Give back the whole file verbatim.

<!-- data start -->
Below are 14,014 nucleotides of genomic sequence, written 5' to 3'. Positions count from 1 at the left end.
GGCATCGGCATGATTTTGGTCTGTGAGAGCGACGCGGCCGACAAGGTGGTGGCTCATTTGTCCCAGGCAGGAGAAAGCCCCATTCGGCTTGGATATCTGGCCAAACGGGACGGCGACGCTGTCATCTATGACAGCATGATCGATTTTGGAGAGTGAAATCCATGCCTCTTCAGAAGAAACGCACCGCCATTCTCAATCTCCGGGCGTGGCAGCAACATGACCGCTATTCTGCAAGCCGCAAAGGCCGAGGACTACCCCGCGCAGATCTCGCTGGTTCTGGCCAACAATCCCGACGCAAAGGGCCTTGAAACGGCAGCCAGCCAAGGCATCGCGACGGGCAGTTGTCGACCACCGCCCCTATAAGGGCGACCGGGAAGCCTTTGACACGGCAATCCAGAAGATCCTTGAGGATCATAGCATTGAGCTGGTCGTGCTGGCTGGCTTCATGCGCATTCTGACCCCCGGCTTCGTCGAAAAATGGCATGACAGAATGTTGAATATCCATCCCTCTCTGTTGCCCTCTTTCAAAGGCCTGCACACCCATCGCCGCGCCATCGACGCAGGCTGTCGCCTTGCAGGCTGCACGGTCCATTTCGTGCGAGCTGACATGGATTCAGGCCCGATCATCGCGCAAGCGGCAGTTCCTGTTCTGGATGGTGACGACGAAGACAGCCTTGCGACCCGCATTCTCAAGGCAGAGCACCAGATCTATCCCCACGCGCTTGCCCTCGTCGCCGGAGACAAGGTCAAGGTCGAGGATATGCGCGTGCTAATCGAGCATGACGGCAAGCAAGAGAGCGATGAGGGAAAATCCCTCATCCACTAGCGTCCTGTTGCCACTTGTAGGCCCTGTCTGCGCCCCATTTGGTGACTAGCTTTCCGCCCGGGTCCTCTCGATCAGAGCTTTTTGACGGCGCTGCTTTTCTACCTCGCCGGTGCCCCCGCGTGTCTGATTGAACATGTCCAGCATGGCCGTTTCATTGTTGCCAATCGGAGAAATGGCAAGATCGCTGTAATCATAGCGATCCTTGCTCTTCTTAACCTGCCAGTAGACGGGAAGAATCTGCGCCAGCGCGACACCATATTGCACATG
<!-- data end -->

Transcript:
Below are 14,014 nucleotides of genomic sequence, written 5' to 3'. Positions count from 1 at the left end.
GGCATCGGCATGATTTTGGTCTGTGAGAGCGACGCGGCCGACAAGGTGGTGGCTCATTTGTCCCAGGCAGGAGAAAGCCCCATTCGGCTTGGATATCTGGCCAAACGGGACGGCGACGCTGTCATCTATGACAGCATGATCGATTTTGGAGAGTGAAATCCATGCCTCTTCAGAAGAAACGCACCGCCATTCTCAATCTCCGGGCGTGGCAGCAACATGACCGCTATTCTGCAAGCCGCAAAGGCCGAGGACTACCCCGCGCAGATCTCGCTGGTTCTGGCCAACAATCCCGACGCAAAGGGCCTTGAAACGGCAGCCAGCCAAGGCATCGCGACGGGCAGTTGTCGACCACCGCCCCTATAAGGGCGACCGGGAAGCCTTTGACACGGCAATCCAGAAGATCCTTGAGGATCATAGCATTGAGCTGGTCGTGCTGGCTGGCTTCATGCGCATTCTGACCCCCGGCTTCGTCGAAAAATGGCATGACAGAATGTTGAATATCCATCCCTCTCTGTTGCCCTCTTTCAAAGGCCTGCACACCCATCGCCGCGCCATCGACGCAGGCTGTCGCCTTGCAGGCTGCACGGTCCATTTCGTGCGAGCTGACATGGATTCAGGCCCGATCATCGCGCAAGCGGCAGTTCCTGTTCTGGATGGTGACGACGAAGACAGCCTTGCGACCCGCATTCTCAAGGCAGAGCACCAGATCTATCCCCACGCGCTTGCCCTCGTCGCCGGAGACAAGGTCAAGGTCGAGGATATGCGCGTGCTAATCGAGCATGACGGCAAGCAAGAGAGCGATGAGGGAAAATCCCTCATCCACTAGCGTCCTGTTGCCACTTGTAGGCCCTGTCTGCGCCCCATTTGGTGACTAGCTTTCCGCCCGGGTCCTCTCGATCAGAGCTTTTTGACGGCGCTGCTTTTCTACCTCGCCGGTGCCCCCGCGTGTCTGATTGAACATGTCCAGCATGGCCGTTTCATTGTTGCCAATCGGAGAAATGGCAAGATCGCTGTAATCATAGCGATCCTTGCTCTTCTTAACCTGCCAGTAGACGGGAAGAATCTGCGCCAGCGCGACACCATATTGCACATG